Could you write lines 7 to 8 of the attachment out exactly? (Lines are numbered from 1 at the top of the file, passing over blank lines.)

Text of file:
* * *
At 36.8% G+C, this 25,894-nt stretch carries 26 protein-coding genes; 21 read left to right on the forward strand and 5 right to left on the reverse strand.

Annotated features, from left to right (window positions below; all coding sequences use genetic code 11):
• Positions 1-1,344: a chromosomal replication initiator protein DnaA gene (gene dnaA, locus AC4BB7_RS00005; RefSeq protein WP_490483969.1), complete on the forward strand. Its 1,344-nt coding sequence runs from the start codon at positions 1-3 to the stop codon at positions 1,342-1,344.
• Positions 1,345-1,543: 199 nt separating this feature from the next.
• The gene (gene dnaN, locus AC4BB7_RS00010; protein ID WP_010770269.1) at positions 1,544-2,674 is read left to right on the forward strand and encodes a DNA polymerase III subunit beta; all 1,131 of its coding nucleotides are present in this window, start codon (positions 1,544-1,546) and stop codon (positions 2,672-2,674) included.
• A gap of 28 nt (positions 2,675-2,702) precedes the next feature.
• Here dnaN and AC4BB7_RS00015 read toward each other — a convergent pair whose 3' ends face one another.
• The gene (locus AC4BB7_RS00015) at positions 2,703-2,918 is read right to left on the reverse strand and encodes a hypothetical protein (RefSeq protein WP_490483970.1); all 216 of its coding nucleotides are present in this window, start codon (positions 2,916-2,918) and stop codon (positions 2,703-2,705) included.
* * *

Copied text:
• Here dnaN and AC4BB7_RS00015 read toward each other — a convergent pair whose 3' ends face one another.
• The gene (locus AC4BB7_RS00015) at positions 2,703-2,918 is read right to left on the reverse strand and encodes a hypothetical protein (RefSeq protein WP_490483970.1); all 216 of its coding nucleotides are present in this window, start codon (positions 2,916-2,918) and stop codon (positions 2,703-2,705) included.